The capable state

No magic pill solution or quick fix can make up for basic administrative deficiencies

Written by Gulzar Natarajan | Published: July 31, 2013 5:45:32 am

No magic pill solution or quick fix can make up for basic administrative deficiencies

In a review of Jean Drèze and Amartya Sen’s latest book in the Financial Times (July 12,2013),historian Ramachandra Guha questions whether the Indian state is “up to the job of doing more to tackle poverty”. Mainstream debates about the persistence of poverty and pervasive failures in public service delivery in India tend to overdraw on the state’s innate ability to deal with this.

Take the recurring instances of midday meal poisoning,the latest being the tragedy in Bihar’s Saran district. If the headmaster follows the minimum protocols for management of the kitchen and school inspectors do basic supervision,and all these processes are embedded in an institutionalised system of accountability,such incidents could easily be averted. In its absence,even a mundane task like running a school kitchen,when done in scale,seems fraught with complications.

“State capability” can be broadly defined as the ability of a government bureaucracy to get things done. It is a measure of the state’s institutional capacity and organisational capital to effectively implement its programmes and deliver basic public services to its citizens.

An inadequacy in state capability invariably manifests itself as implementation deficits. In its absence,process innovations and technologies can get you only so far in managing large groups of stakeholders in complex and dynamic environments. They can help a good system become great,but are less likely to be effective in getting a system trapped in a bad equilibrium to shift to a better one.

The standard response to governance failures is to address them through one of four approaches. The commonest refrain,especially among the urban middle class,predominantly employed in the formal private sector,is an increased role for the private sector. This feeling is at least partially fuelled by the representativeness bias arising from contrasting high-profile examples of “successful” private businesses with pervasive government failures and the internalisation of their own workplace norms. And it is reinforced by opinion makers and the mainstream media.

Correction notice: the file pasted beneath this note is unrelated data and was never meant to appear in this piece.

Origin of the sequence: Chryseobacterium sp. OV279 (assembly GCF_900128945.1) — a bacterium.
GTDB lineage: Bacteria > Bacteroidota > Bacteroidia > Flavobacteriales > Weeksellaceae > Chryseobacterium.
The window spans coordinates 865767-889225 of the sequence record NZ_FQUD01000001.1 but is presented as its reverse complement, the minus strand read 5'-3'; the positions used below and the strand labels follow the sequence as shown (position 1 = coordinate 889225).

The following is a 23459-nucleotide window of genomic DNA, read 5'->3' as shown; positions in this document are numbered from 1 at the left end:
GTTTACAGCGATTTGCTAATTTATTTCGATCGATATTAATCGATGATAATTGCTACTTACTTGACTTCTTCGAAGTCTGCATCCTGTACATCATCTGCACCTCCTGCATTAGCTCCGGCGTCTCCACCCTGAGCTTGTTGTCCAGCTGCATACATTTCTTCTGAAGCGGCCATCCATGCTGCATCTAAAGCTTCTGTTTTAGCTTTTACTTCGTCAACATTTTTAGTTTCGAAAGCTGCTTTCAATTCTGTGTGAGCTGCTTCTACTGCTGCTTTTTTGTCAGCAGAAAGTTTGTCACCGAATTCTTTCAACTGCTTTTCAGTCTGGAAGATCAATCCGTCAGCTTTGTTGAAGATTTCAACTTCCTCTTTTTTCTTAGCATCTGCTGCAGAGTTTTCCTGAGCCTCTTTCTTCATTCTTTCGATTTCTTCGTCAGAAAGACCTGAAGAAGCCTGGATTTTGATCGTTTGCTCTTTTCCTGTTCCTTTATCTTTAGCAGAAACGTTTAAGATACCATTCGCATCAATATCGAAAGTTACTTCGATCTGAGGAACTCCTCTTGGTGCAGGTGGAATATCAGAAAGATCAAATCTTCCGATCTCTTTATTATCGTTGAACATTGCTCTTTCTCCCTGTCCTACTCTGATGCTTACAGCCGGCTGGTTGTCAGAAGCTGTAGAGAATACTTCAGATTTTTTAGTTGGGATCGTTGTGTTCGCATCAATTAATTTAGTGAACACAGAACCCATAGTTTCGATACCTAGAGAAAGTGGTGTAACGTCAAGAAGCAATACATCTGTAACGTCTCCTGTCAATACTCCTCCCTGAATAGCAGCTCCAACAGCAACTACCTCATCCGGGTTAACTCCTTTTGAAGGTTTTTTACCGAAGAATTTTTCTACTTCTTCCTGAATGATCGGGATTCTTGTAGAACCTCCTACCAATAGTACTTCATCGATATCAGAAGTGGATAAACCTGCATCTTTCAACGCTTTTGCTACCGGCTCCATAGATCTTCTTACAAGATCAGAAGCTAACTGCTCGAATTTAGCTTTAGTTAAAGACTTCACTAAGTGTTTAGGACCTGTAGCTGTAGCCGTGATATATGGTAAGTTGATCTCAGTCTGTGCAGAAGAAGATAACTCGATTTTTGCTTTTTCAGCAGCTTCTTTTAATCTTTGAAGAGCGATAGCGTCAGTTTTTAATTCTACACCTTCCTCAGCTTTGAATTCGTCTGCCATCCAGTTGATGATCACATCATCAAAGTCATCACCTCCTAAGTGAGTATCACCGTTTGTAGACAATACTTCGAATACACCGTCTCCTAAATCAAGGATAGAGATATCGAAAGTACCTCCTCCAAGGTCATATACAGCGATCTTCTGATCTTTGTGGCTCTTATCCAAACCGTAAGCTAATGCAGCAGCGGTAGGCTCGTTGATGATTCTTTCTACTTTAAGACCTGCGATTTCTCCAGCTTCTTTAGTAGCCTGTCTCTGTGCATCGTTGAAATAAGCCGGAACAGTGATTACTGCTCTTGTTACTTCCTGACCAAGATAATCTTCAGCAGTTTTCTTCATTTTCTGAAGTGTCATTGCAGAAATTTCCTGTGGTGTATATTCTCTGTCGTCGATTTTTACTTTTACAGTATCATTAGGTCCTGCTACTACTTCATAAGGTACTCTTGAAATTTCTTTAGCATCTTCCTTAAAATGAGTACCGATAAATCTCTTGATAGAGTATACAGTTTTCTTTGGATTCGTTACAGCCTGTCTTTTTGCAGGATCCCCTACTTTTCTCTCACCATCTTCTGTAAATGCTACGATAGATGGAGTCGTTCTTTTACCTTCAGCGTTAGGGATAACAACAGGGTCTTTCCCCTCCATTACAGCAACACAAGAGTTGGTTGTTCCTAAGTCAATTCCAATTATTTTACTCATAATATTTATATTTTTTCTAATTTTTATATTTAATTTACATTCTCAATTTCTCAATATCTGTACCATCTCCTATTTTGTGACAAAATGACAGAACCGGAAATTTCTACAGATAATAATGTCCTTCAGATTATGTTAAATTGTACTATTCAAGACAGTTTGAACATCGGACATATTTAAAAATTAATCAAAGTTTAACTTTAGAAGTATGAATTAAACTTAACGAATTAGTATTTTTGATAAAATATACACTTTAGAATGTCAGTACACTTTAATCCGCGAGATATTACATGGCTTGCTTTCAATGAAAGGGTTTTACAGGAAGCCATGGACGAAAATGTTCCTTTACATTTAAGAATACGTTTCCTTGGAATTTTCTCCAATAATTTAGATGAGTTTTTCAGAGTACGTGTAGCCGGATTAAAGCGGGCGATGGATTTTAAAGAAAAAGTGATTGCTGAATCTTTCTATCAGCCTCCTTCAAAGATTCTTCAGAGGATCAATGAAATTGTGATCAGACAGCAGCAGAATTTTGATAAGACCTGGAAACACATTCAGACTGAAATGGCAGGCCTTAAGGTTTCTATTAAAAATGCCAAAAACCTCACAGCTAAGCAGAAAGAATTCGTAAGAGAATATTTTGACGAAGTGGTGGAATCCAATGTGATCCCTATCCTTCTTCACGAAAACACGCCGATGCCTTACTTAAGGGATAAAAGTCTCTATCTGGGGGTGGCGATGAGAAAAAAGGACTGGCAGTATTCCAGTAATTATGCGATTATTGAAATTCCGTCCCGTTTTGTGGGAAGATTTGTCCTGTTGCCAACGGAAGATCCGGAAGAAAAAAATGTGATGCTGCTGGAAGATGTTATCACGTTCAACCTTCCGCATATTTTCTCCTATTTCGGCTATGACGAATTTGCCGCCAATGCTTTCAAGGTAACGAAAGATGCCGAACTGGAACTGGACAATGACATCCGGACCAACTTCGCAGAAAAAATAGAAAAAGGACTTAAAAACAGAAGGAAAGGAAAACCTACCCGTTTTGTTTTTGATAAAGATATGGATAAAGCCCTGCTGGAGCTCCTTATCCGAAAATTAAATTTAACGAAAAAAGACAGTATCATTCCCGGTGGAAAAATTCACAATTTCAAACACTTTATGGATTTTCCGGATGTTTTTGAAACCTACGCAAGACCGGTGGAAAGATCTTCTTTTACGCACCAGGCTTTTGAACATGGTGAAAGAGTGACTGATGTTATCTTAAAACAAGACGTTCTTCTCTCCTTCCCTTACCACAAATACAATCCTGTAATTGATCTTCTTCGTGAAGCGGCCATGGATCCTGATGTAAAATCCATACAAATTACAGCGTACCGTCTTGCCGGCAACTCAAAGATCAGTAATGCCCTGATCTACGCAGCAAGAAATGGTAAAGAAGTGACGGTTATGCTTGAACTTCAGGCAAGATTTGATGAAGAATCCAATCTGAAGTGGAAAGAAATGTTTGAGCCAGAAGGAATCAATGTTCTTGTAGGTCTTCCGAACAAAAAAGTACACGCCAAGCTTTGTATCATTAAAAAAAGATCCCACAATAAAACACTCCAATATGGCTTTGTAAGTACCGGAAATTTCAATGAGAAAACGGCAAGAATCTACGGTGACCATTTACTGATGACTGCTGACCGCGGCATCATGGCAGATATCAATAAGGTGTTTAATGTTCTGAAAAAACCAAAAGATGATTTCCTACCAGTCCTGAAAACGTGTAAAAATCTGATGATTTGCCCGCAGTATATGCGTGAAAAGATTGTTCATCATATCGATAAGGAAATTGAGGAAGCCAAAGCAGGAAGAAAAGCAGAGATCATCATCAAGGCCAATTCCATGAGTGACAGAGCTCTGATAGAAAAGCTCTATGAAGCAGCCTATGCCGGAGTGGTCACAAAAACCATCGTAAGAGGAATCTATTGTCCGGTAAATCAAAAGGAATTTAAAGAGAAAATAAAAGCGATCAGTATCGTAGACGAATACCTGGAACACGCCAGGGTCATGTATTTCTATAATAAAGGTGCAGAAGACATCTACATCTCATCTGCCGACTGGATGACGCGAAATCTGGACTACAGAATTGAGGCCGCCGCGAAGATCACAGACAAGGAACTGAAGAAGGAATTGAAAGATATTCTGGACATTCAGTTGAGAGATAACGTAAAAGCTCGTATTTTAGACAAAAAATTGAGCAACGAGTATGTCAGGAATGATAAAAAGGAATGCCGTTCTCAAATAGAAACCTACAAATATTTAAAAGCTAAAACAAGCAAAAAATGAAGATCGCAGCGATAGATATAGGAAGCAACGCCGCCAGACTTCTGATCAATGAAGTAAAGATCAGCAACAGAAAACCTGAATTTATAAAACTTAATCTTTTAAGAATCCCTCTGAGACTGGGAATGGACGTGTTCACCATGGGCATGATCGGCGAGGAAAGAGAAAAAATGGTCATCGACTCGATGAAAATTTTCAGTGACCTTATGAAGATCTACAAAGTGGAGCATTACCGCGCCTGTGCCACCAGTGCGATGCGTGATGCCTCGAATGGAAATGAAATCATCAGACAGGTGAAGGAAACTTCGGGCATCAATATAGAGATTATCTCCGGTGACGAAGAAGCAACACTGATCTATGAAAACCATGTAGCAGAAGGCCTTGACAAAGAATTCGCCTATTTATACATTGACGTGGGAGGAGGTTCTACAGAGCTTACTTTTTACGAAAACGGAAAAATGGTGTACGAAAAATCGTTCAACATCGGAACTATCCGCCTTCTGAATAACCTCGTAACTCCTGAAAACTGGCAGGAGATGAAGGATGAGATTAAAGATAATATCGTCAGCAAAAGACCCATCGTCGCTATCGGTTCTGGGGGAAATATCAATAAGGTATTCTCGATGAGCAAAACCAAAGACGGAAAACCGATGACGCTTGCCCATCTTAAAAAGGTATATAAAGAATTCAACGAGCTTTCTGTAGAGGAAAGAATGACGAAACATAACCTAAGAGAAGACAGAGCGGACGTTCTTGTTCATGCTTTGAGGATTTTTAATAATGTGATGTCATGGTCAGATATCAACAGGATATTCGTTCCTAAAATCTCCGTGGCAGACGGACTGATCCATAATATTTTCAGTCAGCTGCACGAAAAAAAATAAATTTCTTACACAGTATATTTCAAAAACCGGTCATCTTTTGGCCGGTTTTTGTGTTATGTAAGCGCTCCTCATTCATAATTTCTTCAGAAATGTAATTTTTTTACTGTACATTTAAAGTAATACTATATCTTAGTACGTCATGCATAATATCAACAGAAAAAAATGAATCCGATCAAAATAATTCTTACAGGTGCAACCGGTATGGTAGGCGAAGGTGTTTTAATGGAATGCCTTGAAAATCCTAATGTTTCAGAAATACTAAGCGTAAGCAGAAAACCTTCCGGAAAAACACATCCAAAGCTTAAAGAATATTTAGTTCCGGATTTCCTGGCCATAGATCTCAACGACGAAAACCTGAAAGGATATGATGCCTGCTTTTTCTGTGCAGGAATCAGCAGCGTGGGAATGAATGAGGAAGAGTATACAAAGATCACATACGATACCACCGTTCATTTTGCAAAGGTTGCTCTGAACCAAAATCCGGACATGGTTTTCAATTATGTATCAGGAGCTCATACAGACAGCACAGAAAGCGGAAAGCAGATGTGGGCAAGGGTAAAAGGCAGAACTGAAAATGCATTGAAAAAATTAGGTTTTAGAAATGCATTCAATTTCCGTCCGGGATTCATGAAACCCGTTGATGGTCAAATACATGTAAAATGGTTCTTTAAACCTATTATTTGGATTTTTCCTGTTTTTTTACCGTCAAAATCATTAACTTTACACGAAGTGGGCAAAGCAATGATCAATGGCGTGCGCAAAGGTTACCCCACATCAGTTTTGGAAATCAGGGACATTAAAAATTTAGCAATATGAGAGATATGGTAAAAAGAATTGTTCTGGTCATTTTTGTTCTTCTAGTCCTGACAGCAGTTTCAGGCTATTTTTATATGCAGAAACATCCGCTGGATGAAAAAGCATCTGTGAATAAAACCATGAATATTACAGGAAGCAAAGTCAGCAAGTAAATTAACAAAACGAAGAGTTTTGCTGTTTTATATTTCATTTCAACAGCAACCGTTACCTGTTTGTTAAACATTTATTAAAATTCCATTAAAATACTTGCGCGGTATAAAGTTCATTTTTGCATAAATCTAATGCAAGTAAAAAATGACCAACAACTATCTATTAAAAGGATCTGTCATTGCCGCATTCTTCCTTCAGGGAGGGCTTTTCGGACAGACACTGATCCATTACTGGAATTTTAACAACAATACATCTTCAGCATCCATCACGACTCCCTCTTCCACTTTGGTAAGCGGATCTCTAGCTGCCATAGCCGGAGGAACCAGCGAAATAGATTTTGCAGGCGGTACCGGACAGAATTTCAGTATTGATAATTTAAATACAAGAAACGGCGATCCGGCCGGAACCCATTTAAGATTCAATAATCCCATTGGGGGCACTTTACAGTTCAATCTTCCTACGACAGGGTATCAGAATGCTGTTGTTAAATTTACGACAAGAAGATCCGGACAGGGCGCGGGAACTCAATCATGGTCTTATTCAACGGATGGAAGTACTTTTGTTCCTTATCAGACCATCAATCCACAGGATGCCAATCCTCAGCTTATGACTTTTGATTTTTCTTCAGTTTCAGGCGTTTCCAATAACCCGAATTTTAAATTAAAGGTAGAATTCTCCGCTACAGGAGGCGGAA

The other common response is to embrace participatory governance,which promotes the empowerment of communities through decentralised decision-making. Women’s self-help groups and microloans are the commonest examples of this approach. It is argued that such “bottom-up” strategies alone can ensure accountability and transparency,critical to the achievement of sustainable and inclusive development.

Another strategy places faith in innovative approaches to address governance failures. Accordingly,conditional cash transfers,unlocking the energy of social enterprises,establishment of a strong anti-corruption ombudsman,extensive use of the latest in information technology,process re-engineering within public systems,applying insights from behavioural psychology and so on are paths to improving governance and eliminating poverty.

Finally,influential academics believe that programme design and evaluation,using rigorous field experiments,can be an antidote to governance failures. Accordingly,they advocate an evidence-based,incentive compatible design of policies and their evaluation.